Widow of trooper begs drivers to follow the 'Move Over' law

By  | 

CASTLE ROCK, Colo. (KKTV) - "My daughters ask me, 'Mommy, why did Daddy have to die?" Velma Donahue said through tears.

"Mommy, why didn't the man move over or slow down when he was driving by Daddy?"

She said the two young girls are grappling with difficult questions she can't answer herself.

"This tragedy could have been avoided easily if only the driver had paid attention and followed the law."

Just one day after Thanksgiving, Trooper Cody Donahue was investigating a crash on I-25 when a truck slammed into him, killing him almost instantly. The driver of that truck is accused of not moving over when he came upon the original crash site.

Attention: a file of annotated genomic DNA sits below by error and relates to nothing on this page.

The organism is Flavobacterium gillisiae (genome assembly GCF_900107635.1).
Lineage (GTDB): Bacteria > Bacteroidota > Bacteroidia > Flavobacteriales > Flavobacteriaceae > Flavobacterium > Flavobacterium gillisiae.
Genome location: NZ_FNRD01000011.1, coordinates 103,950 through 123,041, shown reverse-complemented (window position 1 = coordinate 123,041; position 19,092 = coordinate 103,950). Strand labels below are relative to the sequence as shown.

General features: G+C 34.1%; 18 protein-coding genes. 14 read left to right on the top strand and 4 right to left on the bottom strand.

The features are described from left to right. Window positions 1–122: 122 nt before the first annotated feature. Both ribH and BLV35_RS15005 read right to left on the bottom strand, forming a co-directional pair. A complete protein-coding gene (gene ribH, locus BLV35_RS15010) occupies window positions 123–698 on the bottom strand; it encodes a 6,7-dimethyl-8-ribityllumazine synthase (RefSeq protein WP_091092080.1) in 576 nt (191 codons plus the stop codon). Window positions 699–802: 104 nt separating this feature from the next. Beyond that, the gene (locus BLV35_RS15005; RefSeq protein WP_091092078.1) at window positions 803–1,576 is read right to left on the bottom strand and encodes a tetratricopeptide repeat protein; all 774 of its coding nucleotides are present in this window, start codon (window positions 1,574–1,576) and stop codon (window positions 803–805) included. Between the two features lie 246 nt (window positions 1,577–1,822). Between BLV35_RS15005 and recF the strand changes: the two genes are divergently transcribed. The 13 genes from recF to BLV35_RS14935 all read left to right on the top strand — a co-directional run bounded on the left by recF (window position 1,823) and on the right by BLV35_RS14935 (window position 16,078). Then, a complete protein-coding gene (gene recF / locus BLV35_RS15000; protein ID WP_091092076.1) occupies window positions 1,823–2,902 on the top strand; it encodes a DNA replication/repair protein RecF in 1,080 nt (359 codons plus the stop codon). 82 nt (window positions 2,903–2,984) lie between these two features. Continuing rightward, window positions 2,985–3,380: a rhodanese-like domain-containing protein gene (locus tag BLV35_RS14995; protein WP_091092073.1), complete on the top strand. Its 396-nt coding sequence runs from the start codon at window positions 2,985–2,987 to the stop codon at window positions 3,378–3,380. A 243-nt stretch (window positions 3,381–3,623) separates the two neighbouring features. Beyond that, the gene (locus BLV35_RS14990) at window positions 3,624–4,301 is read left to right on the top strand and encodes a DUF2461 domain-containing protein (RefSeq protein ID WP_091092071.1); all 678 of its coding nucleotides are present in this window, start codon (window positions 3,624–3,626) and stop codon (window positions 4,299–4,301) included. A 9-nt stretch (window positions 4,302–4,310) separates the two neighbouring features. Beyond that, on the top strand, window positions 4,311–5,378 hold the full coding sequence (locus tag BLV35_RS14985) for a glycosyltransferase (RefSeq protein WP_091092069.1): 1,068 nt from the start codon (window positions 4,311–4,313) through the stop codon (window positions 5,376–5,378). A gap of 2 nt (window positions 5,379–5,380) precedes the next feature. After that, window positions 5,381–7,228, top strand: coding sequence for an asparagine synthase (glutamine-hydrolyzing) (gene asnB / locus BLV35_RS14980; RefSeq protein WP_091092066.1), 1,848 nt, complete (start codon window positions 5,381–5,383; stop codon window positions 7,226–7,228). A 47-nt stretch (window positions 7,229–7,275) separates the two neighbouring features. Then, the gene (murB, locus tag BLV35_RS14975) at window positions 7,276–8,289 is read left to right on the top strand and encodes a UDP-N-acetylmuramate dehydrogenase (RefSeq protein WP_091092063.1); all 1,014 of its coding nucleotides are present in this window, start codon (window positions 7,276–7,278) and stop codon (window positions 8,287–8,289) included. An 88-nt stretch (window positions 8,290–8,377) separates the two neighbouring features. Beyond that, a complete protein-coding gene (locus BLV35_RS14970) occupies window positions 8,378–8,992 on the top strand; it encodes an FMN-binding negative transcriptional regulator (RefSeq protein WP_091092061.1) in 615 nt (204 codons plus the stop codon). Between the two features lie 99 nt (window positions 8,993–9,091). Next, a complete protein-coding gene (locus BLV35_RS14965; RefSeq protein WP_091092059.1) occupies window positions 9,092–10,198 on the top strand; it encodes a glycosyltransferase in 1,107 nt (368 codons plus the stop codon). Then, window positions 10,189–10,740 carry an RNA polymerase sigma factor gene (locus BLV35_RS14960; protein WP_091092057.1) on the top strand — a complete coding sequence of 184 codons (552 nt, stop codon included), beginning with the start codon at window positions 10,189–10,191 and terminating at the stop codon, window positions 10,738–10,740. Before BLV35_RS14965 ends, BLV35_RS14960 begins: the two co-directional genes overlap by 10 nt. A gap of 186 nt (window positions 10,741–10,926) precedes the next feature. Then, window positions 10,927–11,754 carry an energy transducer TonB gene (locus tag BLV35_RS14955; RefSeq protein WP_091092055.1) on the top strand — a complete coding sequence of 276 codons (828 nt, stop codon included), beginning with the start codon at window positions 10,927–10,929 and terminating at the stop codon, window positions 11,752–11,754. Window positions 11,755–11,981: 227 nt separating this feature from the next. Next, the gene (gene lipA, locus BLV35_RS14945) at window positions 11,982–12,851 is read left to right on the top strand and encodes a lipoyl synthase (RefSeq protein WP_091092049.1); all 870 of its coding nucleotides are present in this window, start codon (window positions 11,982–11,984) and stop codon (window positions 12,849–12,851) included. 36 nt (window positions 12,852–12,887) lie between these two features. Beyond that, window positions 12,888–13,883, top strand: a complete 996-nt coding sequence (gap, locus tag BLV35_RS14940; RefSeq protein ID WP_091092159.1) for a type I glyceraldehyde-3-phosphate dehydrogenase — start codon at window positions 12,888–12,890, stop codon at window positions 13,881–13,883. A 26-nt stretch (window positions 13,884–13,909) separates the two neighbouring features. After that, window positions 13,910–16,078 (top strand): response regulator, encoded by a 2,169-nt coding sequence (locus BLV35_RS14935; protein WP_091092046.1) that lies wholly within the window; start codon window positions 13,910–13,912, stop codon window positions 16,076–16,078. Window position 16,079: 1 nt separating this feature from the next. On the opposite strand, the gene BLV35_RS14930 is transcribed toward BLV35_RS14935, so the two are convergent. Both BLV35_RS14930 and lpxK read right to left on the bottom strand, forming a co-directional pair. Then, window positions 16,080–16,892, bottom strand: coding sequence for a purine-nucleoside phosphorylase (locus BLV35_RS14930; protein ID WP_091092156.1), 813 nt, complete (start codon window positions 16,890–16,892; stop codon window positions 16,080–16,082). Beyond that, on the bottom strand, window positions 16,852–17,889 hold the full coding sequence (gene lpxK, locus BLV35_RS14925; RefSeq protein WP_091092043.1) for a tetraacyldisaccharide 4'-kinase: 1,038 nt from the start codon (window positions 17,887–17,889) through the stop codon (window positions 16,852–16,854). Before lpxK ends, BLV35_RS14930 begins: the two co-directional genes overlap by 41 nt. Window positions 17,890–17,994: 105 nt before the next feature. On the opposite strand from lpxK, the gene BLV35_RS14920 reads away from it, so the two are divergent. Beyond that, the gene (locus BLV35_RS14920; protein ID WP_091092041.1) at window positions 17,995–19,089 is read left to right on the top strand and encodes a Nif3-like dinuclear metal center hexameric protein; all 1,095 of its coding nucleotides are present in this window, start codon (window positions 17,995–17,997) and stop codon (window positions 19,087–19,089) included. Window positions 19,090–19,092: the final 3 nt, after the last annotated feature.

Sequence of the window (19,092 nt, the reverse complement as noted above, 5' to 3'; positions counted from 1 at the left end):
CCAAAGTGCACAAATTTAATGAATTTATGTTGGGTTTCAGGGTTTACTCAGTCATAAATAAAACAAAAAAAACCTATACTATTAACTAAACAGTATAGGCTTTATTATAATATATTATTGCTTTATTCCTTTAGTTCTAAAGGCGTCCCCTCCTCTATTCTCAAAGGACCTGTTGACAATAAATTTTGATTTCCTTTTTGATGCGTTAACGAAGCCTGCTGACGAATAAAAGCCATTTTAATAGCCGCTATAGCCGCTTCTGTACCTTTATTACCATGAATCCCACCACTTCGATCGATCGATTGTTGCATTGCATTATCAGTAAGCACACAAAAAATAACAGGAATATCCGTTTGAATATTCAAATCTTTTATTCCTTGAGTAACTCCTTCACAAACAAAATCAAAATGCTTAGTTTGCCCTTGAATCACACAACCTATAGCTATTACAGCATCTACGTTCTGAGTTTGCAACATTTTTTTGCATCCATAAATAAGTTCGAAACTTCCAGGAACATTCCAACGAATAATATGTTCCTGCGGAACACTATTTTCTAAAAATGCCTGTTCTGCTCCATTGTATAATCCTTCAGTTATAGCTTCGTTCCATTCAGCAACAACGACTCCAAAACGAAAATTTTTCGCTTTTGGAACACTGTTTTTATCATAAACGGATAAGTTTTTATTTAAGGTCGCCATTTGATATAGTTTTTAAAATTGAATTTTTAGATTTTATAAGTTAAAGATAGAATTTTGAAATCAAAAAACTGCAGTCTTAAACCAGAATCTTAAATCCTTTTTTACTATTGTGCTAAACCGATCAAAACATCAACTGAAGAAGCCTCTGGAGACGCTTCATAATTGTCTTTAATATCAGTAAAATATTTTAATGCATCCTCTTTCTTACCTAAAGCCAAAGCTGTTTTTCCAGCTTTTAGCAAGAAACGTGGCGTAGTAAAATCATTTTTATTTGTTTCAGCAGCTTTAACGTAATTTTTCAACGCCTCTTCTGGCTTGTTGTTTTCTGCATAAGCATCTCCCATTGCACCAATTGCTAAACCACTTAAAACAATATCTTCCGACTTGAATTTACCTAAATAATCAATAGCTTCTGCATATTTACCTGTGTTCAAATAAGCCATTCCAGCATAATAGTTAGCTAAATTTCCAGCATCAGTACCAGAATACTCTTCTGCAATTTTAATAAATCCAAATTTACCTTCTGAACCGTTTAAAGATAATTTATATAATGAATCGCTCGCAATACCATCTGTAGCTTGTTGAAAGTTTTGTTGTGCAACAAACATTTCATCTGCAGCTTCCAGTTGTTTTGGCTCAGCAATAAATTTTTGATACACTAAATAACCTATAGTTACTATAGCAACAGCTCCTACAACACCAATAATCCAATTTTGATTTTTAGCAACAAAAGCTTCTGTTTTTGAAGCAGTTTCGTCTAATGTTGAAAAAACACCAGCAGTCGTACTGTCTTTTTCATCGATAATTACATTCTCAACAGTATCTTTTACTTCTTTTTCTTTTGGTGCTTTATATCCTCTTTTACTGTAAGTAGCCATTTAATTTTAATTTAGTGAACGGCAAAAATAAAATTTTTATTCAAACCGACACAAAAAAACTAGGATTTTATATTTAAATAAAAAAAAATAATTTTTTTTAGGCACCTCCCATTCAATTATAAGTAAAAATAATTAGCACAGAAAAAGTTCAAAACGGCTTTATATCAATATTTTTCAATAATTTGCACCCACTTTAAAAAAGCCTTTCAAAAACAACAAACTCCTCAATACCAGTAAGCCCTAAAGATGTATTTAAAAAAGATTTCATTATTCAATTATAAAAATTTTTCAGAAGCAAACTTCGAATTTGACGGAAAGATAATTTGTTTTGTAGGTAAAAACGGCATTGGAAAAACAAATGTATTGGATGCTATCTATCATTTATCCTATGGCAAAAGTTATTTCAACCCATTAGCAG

Velma Donahue teamed up with state and national organizations on Tuesday to launch a new campaign to make sure drivers know and understand Colorado’s Move Over law.

It requires drivers to move over or slow down when driving by stopped emergency or maintenance vehicles.

"It's simple, it's easy and it matters," the grieving widow said.

Moving over when you see law enforcement lights, or even tow truck lights, gives the officers space to work. It saves lives -- and could have saved Cody Donahue that day.

The driver accused of killing him, Noe Gamez-Ruiz, is facing several charges including criminally negligent homicide.

In a span of 18 months, three Colorado State Troopers were killed by a vehicle in the line of duty.

State and national agencies hope by spreading the Move Over message, reckless deaths might end.

Nationally, the most recent data from 2015 shows 52 law enforcement officers were killed in traffic-related incidents.